Towards a new theology of gay marriage

Wedding Rings

In “Out and Ordained,” Brett Webb-Mitchell tells of his journey as a gay Presbyterian pastor and offers his prayers for the Church. In 2011, the Presbyterian Church formally allowed openly gay and lesbian ministers. Now, there are new challenges ahead:

Webb-Mitchell writes:

In order to become more inclusive, there are many “next steps” to be taken in righting past wrongs. For example, as more states permit LGBTQ people to wed, churches will need to craft a theology of marriage that includes LGBTQ congregants.

To this, I offer my prayer that theologians in the Presbyterian communion realize that their work is not to be done in isolation, looking mainly to the Bible and the Westminster Confession.

We live in times in which people in every religion are awakening to see their sacred texts as historically conditioned and requiring much discernment to see how their authority can be reconciled with recognition of the dignity of gays and lesbians and others.

A theology of marriage must not rest content with looking to old texts to seeing how they have been misinterpreted; we must be willing to see our knowledge of God evolving over time in the fullness of history. A theology of marriage inclusive of gays must be one which acknowledges spiritual evolution, or it will only be a stopgap, an ethnocentric adjustment made at a time when what is most needed is a worldcentric transformation.

Affirming the sacredness of gay marriage isn’t about people embracing diversity for diversity’s sake, but finding in committed same-sex partnerships a new and essential expression of the Divine Love.

That’s why the perspective I staked out in Soulfully Gay is so relevant to the future discussion about the sacramental worth or sacredness of gay marriage.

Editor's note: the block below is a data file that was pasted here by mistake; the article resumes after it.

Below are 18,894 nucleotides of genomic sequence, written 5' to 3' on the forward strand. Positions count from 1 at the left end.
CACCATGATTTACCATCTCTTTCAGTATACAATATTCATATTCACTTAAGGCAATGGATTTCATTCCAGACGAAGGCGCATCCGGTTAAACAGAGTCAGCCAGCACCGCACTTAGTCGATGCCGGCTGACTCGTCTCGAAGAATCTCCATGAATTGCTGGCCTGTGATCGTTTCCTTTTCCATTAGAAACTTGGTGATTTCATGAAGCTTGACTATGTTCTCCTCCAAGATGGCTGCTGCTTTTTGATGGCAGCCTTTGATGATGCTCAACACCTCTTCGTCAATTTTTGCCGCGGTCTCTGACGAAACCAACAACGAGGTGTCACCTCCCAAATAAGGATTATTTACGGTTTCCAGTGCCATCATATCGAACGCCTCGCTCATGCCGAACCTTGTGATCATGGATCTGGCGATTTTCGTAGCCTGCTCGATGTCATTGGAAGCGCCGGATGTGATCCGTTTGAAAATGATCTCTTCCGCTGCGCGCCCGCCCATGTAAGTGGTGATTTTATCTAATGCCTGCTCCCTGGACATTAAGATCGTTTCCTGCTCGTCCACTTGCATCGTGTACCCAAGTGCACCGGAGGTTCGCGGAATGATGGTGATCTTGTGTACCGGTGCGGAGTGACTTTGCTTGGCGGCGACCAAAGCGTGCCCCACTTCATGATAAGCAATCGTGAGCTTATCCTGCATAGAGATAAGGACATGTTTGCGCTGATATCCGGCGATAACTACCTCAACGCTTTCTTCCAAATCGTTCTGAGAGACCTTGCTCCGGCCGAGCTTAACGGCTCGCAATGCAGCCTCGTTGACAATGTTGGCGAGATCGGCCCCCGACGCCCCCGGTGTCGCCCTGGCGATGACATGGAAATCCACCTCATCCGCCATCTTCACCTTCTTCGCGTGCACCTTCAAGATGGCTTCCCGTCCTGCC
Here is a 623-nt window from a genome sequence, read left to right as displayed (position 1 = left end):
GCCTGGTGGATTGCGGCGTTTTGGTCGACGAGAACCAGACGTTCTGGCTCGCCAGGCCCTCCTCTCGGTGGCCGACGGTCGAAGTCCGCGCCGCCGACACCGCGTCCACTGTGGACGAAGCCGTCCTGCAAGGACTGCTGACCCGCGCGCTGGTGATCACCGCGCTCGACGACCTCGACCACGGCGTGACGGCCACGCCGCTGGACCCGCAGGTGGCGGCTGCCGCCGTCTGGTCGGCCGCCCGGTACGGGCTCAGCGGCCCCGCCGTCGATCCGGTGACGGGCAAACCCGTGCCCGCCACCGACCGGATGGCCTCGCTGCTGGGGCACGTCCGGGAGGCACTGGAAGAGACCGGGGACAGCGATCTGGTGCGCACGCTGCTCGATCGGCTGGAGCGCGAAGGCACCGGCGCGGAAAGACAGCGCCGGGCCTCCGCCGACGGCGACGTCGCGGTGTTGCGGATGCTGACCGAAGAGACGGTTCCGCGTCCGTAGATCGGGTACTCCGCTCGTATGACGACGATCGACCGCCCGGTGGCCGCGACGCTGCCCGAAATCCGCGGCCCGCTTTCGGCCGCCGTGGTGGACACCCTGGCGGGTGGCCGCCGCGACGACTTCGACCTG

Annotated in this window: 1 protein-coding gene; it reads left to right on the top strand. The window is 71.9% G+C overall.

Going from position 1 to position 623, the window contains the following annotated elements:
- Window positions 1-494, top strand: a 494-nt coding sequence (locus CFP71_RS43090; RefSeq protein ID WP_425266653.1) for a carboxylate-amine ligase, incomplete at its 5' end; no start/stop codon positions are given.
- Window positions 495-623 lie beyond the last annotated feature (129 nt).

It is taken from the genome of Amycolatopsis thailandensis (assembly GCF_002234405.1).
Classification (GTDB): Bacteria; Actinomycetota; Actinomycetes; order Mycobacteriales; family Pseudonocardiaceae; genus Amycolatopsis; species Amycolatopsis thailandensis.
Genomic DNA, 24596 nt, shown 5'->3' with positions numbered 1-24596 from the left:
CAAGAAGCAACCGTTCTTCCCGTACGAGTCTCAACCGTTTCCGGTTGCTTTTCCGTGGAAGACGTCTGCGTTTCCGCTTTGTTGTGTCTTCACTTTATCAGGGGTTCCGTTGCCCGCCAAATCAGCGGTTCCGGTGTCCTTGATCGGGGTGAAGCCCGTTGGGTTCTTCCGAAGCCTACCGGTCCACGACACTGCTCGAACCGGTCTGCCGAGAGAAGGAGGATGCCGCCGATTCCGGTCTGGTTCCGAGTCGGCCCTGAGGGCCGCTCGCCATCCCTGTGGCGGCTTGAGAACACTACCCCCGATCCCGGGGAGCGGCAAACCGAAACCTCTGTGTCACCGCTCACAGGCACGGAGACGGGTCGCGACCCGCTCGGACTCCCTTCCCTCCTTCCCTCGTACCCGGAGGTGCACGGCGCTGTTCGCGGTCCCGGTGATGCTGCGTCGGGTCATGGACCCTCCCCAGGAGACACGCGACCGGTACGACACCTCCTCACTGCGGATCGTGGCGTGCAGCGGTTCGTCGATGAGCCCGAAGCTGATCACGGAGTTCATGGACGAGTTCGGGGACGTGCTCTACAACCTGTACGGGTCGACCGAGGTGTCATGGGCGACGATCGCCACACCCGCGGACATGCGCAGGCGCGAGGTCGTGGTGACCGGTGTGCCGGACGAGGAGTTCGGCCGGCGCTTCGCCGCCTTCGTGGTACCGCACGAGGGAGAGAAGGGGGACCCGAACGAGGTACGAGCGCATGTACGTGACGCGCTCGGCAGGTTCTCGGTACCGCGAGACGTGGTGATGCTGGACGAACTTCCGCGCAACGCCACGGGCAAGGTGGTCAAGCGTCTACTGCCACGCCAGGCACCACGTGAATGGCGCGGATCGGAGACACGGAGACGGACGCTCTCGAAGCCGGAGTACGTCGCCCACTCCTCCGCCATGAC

In my book I take a step beyond the “diversity for diversity’s sake” rationale offered by postmodern religionists for affirming gay marriage, staking out an argument for gay marriage based on a philosophical and spiritual anthropology (that is, a vision of human nature) which describes how understanding the proper nature of gay love is essential to understanding the nature of God’s love for creation.

Theologically, affirming gay marriage is an evolutionary step forward in humankind’s understanding of the nature of Divine Love, a gift from God for all people, not just a tiny minority. The love of Same to Same is viewed as theologically distinct from the love of Same to Other, one giving us a mirror to self-immanence and the other a reflection of self-transcendence. Heterophilia gives us a picture of how humanity loves God; homophilia gives us a picture of how God loves humanity.

Such a vision is not merely a Presbyterian theology or even a Christian vision. It’s a philosophical-spiritual statement about human nature that can be affirmed by integral Christians, integral Jews, integral Muslims, integral Buddhists, integral Hindus, and even — by looking at self-immanence and self-transcendence as biological drives situated within a general theory meta-theory of evolution — integral secular humanists.

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